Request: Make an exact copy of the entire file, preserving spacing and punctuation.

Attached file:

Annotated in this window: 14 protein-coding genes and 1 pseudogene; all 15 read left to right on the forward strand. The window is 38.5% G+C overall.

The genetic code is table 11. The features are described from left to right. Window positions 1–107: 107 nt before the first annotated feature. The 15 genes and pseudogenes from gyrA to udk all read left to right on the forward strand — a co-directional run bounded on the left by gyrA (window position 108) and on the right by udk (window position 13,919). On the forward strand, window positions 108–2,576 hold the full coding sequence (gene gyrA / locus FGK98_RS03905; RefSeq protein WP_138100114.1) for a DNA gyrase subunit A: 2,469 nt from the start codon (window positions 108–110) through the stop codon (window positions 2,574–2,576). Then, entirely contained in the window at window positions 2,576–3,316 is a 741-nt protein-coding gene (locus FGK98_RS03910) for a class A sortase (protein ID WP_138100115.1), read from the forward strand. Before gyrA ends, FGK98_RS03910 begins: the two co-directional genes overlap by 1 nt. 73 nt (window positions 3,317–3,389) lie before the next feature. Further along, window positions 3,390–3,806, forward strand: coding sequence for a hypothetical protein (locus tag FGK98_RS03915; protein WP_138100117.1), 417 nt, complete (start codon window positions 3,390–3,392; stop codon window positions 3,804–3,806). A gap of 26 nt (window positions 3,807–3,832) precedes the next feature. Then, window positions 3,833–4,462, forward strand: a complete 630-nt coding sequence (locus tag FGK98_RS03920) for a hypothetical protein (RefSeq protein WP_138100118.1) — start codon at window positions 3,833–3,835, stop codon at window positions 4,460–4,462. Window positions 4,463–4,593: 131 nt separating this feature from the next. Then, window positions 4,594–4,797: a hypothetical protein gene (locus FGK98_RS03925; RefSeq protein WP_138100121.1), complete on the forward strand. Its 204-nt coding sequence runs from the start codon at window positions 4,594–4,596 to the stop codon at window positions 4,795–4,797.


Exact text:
Annotated in this window: 14 protein-coding genes and 1 pseudogene; all 15 read left to right on the forward strand. The window is 38.5% G+C overall.

The genetic code is table 11. The features are described from left to right. Window positions 1–107: 107 nt before the first annotated feature. The 15 genes and pseudogenes from gyrA to udk all read left to right on the forward strand — a co-directional run bounded on the left by gyrA (window position 108) and on the right by udk (window position 13,919). On the forward strand, window positions 108–2,576 hold the full coding sequence (gene gyrA / locus FGK98_RS03905; RefSeq protein WP_138100114.1) for a DNA gyrase subunit A: 2,469 nt from the start codon (window positions 108–110) through the stop codon (window positions 2,574–2,576). Then, entirely contained in the window at window positions 2,576–3,316 is a 741-nt protein-coding gene (locus FGK98_RS03910) for a class A sortase (protein ID WP_138100115.1), read from the forward strand. Before gyrA ends, FGK98_RS03910 begins: the two co-directional genes overlap by 1 nt. 73 nt (window positions 3,317–3,389) lie before the next feature. Further along, window positions 3,390–3,806, forward strand: coding sequence for a hypothetical protein (locus tag FGK98_RS03915; protein WP_138100117.1), 417 nt, complete (start codon window positions 3,390–3,392; stop codon window positions 3,804–3,806). A gap of 26 nt (window positions 3,807–3,832) precedes the next feature. Then, window positions 3,833–4,462, forward strand: a complete 630-nt coding sequence (locus tag FGK98_RS03920) for a hypothetical protein (RefSeq protein WP_138100118.1) — start codon at window positions 3,833–3,835, stop codon at window positions 4,460–4,462. Window positions 4,463–4,593: 131 nt separating this feature from the next. Then, window positions 4,594–4,797: a hypothetical protein gene (locus FGK98_RS03925; RefSeq protein WP_138100121.1), complete on the forward strand. Its 204-nt coding sequence runs from the start codon at window positions 4,594–4,596 to the stop codon at window positions 4,795–4,797.